Simpler documents, merger of rail and union budgets; what to expect in budget FY18
Speculations over this year’s budget being simpler in nature, among others, have come to light as analysts expect a ‘rigorous approach’ in the preparation of the same.
“We expect the FY18 budget formulation to adopt a more rigorous approach towards budget setting and implementation. The government intends to achieve this by increasing the efficiency of resource allocation and simplifying the budget content,” Anubhuti Sahay, Saurav Anand, Kanika Pasricha and Nagaraj Kulkarni, analysts from Standard Chartered said in a report dated January 9.
The report said that simplifying of budget documents would be done via three initiatives.
“The government intends to achieve this by (1) simplifying the budget content by doing away with both the distinction between plan/non-plan expenditure and a separate Railways budget; (2) increasing the efficiency of resource allocation by tying it to medium-term outcomes instead of inputbased budgeting; and (3) advancing the budget presentation date by one month to allow for better distribution of expenditure during the year,” the report said.
Currently the government classifies expenditure as plan and non-plan expenditure.
Plan expenditure refers to all expenditure on schemes or projects identified by the erstwhile Planning Commission for the five-year plan (FYP). The rest, which is primarily repeated, is considered non-plan expenditure. This primarily includes salaries and interest payments, the report added.
Analysts cited the dissolving of the Planning Commission back in 2014, which was replaced by National Institute for Transforming India (NITI) Aayog.
“Therefore the plan/non-plan distinction becomes irrelevant from FY18 and allocations will be made by the Ministry of Finance under the broad vision document provided by the NITI Aayog,” the analysts said.
Earlier, due to lack of distinction between the two types of expenses, the report cited that over the past several years 70% of all ‘planned expenditure consisted of revenue expenditure.’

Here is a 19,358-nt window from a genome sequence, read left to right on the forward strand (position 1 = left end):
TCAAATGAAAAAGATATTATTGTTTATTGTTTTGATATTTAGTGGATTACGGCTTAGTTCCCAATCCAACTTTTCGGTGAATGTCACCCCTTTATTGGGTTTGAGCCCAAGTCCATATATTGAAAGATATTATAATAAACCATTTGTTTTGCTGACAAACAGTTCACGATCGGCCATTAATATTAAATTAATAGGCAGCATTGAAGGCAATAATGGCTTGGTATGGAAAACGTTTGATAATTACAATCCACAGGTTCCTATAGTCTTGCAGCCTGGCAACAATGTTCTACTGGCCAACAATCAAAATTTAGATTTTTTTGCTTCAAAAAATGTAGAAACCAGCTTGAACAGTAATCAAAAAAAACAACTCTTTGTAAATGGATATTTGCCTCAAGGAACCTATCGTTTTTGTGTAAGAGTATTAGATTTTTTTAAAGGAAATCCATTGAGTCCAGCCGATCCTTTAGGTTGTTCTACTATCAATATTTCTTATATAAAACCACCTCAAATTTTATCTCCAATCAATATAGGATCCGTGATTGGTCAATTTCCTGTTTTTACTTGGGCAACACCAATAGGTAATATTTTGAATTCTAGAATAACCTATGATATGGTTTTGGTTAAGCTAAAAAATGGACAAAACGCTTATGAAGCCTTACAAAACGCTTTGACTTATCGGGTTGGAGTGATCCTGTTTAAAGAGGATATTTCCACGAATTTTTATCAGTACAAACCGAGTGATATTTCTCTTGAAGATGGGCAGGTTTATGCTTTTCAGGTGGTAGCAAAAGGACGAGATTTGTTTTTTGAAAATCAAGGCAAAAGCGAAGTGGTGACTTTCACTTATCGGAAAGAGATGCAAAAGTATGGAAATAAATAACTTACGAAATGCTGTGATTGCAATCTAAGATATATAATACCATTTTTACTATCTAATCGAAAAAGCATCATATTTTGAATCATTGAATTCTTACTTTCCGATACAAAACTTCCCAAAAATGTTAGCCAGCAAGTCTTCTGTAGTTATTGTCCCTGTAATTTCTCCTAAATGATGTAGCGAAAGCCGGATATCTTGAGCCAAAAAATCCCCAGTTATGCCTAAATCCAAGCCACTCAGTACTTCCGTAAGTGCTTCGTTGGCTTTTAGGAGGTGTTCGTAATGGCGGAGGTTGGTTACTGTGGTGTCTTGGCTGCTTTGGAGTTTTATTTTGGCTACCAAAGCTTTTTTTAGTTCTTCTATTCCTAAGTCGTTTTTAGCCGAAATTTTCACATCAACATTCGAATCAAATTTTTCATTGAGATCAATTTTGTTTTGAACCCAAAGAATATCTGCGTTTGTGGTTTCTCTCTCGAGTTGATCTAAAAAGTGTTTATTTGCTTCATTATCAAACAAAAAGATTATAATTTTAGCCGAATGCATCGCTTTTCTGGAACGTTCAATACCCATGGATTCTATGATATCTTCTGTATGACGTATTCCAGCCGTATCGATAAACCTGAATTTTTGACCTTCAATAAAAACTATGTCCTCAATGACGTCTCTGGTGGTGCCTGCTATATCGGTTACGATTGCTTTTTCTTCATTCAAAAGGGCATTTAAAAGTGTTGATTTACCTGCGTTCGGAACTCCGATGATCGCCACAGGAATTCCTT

“It will now become easier to read the budget documents, as central government expenditure will be clearly categorised under the broad headings of (1) direct central government expenditure for establishment costs, central sector schemes, etc.; and (2) indirect central government expenditure, say via transfers to states,” the report said.
Analysts are also predicting that the government will break away from the tradition of presenting a separate railway budget two days ahead of the Union budget.
“This separation was justified a few decades ago as railways then accounted for a major proportion of expenditure. The merger of Railway and the Union budgets will reduce the administrative burden. The move should be fiscally neutral as the Union budget includes all railway receipts and expenditure,” the report added.
Commenting on the process of budget allocation the report said that each ministry will now be required to specify expected outcomes for each of its schemes based on which resources will be allocated accordingly.
“The government now plans to have an outcome-based budget allocation, with the focus shifting from a one-year to a multi-year horizon,” the report added.